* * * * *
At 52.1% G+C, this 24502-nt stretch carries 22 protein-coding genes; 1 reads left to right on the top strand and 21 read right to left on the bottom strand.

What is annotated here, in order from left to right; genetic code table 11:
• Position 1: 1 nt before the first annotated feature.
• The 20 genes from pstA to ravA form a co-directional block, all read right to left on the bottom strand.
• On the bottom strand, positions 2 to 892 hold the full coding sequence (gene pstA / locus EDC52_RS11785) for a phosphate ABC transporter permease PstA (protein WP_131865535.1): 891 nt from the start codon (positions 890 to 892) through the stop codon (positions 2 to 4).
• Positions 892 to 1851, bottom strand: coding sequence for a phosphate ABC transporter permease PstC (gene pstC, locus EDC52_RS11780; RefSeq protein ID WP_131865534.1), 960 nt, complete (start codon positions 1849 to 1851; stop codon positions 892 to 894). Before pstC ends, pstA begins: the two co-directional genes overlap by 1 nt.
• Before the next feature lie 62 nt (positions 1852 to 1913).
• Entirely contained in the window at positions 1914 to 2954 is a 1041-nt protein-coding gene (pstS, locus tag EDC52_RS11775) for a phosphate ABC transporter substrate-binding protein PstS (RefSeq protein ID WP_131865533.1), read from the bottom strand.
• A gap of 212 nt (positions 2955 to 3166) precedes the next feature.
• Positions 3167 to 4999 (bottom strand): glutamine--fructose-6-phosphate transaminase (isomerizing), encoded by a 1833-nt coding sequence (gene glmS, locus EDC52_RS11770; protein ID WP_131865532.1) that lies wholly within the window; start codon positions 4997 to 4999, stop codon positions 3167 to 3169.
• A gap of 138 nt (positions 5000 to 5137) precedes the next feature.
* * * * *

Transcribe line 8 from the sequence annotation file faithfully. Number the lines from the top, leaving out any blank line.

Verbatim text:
• Entirely contained in the window at positions 1914 to 2954 is a 1041-nt protein-coding gene (pstS, locus tag EDC52_RS11775) for a phosphate ABC transporter substrate-binding protein PstS (RefSeq protein ID WP_131865533.1), read from the bottom strand.